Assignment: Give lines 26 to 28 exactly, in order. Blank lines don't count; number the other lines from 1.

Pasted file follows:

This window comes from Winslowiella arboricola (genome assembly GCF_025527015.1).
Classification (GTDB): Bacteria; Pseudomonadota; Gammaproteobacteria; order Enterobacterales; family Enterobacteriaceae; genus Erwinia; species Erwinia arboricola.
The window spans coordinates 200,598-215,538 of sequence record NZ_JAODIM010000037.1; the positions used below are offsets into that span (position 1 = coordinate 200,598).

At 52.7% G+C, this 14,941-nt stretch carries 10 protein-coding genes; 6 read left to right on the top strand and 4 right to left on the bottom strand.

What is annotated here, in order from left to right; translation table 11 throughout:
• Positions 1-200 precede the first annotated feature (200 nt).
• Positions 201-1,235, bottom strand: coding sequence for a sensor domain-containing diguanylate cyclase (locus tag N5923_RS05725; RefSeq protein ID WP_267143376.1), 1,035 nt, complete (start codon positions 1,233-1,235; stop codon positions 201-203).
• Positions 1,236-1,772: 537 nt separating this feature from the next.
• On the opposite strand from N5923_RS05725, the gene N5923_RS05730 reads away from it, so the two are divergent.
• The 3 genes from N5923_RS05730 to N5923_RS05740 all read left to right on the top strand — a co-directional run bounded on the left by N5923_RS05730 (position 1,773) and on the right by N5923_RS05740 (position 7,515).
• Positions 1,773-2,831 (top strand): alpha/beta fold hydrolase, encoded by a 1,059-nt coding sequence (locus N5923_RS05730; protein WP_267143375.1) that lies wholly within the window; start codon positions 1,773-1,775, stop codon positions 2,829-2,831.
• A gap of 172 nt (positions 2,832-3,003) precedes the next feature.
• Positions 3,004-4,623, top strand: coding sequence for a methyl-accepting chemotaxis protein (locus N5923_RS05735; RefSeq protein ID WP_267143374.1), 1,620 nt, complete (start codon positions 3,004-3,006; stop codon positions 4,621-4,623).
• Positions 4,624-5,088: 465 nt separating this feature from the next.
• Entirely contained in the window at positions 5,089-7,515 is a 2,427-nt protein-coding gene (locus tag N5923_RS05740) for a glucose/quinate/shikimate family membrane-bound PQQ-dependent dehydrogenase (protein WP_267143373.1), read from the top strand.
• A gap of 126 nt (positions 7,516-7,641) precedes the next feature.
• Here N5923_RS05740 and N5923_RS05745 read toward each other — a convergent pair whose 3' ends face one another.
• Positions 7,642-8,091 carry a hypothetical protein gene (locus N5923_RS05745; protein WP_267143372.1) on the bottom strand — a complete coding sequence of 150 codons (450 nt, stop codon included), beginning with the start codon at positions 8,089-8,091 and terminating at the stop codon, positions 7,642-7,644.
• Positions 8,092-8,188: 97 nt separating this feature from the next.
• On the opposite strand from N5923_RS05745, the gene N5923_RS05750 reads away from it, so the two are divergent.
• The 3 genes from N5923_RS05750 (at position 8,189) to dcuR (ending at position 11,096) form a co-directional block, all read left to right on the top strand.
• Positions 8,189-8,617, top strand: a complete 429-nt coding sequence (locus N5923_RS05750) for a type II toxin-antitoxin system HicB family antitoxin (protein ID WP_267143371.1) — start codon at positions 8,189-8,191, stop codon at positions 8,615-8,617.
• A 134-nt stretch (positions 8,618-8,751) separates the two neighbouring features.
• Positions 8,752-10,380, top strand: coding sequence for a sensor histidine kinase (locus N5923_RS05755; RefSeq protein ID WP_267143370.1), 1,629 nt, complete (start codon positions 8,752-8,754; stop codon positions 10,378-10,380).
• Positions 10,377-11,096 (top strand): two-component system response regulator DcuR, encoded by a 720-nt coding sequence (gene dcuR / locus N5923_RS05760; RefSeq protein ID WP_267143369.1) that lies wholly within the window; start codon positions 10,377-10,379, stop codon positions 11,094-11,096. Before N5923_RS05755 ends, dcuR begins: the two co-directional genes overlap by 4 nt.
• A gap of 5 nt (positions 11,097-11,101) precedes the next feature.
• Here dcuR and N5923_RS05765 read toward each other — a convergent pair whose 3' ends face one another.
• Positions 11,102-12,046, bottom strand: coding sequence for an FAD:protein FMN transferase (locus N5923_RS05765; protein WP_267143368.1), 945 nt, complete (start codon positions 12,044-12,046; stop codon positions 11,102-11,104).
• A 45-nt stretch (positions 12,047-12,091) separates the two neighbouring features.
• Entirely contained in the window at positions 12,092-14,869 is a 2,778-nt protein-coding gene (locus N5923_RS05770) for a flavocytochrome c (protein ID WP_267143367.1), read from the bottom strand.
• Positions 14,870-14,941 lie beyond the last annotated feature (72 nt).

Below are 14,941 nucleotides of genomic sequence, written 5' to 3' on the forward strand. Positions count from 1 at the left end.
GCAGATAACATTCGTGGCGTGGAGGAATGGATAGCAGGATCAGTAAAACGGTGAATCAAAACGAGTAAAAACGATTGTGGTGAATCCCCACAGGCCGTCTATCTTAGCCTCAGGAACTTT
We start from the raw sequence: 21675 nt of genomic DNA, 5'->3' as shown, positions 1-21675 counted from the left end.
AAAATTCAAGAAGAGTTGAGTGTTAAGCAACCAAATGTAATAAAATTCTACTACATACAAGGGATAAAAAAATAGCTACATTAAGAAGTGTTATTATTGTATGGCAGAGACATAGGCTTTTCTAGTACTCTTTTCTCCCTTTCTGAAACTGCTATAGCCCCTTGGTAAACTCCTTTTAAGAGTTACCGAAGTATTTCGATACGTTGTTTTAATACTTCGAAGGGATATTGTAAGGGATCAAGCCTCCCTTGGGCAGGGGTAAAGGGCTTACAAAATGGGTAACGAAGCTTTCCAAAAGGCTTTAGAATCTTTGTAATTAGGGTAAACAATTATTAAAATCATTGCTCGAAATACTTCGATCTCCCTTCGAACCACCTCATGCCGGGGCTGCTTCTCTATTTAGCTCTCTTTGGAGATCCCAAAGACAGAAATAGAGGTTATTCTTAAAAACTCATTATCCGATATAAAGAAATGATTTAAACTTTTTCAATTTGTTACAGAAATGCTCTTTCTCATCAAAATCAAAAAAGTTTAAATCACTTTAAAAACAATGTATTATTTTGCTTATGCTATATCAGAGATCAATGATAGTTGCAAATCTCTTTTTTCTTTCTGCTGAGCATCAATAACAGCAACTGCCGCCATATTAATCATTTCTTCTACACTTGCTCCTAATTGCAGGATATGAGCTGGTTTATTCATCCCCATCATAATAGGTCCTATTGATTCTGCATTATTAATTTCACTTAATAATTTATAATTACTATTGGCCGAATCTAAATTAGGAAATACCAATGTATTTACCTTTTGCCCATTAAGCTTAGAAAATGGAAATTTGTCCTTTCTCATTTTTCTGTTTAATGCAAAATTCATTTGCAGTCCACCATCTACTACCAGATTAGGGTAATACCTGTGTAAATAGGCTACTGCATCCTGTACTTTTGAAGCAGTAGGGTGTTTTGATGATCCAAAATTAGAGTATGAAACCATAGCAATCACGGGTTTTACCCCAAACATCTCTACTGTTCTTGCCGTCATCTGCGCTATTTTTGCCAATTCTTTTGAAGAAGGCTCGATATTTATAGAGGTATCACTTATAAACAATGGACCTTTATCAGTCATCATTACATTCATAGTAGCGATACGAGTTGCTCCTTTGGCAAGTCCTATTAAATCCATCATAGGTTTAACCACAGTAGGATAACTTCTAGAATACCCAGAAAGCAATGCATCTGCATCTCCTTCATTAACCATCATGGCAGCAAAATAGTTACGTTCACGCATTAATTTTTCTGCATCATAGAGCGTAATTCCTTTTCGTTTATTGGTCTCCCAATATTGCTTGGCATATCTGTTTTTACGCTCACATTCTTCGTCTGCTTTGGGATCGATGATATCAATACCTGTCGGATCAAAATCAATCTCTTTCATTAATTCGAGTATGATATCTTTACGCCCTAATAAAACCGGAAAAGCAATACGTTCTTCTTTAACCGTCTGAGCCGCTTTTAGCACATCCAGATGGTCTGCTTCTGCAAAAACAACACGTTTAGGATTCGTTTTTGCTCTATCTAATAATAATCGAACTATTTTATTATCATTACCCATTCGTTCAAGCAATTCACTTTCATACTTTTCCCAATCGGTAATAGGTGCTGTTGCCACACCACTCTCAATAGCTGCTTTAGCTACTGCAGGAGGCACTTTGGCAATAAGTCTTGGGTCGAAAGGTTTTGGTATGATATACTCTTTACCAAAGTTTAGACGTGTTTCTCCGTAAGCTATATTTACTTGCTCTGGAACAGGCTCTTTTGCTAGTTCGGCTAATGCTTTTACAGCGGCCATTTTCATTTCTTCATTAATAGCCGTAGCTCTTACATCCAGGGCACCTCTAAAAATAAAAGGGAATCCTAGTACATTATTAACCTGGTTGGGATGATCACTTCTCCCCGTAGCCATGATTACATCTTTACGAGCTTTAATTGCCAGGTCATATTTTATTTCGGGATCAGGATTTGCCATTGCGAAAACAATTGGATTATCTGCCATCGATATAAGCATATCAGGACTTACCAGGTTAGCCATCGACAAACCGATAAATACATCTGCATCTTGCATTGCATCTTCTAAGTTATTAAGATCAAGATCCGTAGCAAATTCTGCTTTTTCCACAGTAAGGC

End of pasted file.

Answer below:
• A gap of 5 nt (positions 11,097-11,101) precedes the next feature.
• Here dcuR and N5923_RS05765 read toward each other — a convergent pair whose 3' ends face one another.
• Positions 11,102-12,046, bottom strand: coding sequence for an FAD:protein FMN transferase (locus N5923_RS05765; protein WP_267143368.1), 945 nt, complete (start codon positions 12,044-12,046; stop codon positions 11,102-11,104).